We have been created in Godís image and must emulate God. Growing up in the US, Arik was taught that Jews are concerned about human rights and justice, values which he says are still important to the majority of American Jews. For Israelis but not for Palestinians, Israel is a lively democracy where one can express oneís opinions.
Rabbis for Human Rights started in 1988 in the first intifada. They are concerned with the human rights of Israelis and non-Jews, womenís rights, the treatment of foreign workers, economic justice, and justice in the Occupied Territories. RHR is the only group in which rabbis from different persuasions are working together, according to Arik.
Twenty years ago Israel, including the West Bank and Gaza, was the developed-world country with the smallest gap between the rich and the poor; now it has the second most unequal distribution of wealth. Israeli policies since the start of the second intifada have ruined the Palestinian economy, and economists say there will be no improvement in the economy of Israel, Occupied Territories excluded, until there is peace.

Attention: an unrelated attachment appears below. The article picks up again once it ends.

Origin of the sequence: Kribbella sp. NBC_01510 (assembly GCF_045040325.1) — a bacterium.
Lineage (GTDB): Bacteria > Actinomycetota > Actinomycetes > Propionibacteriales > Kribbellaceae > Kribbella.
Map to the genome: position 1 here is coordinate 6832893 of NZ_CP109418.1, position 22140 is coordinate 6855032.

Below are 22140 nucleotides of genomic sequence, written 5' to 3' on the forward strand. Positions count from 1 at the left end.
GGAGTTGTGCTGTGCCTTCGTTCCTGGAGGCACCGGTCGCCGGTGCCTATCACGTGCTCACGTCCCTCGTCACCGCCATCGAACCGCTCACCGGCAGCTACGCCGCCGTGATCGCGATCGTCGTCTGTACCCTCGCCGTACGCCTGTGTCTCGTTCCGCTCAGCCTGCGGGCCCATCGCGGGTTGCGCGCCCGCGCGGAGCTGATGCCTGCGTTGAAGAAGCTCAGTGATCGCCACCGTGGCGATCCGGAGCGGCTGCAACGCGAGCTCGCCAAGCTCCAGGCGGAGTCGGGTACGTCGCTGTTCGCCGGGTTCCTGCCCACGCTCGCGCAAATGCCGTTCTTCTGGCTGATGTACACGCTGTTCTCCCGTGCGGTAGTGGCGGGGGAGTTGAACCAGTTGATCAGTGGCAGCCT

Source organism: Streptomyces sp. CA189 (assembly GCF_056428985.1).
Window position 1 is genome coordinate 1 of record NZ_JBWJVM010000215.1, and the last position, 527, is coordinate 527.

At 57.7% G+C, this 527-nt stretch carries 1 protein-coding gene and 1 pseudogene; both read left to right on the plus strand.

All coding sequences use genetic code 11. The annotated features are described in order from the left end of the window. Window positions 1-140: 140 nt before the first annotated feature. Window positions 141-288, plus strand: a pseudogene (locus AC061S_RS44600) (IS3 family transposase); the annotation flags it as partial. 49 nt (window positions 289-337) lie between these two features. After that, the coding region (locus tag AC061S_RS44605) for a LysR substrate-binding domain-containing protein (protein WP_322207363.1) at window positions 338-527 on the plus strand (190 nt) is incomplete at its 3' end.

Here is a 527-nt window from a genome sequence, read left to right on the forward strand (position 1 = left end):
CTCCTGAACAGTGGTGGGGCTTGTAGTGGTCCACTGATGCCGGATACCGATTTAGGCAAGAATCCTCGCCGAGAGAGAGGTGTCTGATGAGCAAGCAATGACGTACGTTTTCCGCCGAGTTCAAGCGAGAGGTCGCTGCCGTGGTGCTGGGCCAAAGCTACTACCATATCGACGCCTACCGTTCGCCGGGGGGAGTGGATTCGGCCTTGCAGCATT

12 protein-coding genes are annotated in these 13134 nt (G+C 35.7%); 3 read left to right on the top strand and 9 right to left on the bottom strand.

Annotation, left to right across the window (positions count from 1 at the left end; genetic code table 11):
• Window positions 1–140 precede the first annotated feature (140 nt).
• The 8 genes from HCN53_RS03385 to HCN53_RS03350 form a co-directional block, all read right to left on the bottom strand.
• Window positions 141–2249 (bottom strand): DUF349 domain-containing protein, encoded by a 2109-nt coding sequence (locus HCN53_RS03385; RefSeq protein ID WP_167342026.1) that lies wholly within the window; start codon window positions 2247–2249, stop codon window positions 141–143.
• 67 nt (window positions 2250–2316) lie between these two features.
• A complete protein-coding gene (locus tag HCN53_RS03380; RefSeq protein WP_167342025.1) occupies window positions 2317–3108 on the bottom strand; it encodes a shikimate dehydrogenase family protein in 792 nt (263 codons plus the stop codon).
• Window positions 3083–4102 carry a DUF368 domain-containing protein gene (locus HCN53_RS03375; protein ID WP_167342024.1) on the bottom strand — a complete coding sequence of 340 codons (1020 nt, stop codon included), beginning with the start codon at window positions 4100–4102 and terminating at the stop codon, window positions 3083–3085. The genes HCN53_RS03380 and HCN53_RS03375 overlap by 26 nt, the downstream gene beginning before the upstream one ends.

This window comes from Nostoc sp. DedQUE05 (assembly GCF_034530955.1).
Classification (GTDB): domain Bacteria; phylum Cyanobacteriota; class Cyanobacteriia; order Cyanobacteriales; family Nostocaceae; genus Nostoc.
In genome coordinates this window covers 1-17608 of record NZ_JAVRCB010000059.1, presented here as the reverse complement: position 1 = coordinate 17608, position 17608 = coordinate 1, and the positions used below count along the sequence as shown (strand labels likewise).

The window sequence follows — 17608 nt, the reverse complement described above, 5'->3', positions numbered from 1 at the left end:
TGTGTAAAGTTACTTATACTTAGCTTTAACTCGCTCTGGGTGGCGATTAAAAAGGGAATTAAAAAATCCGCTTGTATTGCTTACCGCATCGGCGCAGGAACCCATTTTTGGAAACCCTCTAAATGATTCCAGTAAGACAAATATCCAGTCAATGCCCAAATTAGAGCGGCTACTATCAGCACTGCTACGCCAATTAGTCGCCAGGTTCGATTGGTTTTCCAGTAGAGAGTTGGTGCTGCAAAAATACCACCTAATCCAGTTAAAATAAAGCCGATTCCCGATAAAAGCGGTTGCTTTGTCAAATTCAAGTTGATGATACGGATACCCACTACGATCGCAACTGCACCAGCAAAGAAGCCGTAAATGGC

RHR members have demonstrated and campaigned against demolition of houses in the Occupied Territories and on behalf of 700 people who were evicted from their cave dwellings. They are also speaking up for Bedouins whose land has been taken.
Arik said that the work of the rabbis is not fun. They are working with the deepest, darkest corners of the Israeli human psyche. They risk being attacked by Palestinians and by extremist Israelis. These Rabbis believe that they are Godís partners in making the earth a better place. They are sustained by knowing that, through their efforts, some people are still in their homes, and other people have healthcare who would not have it otherwise.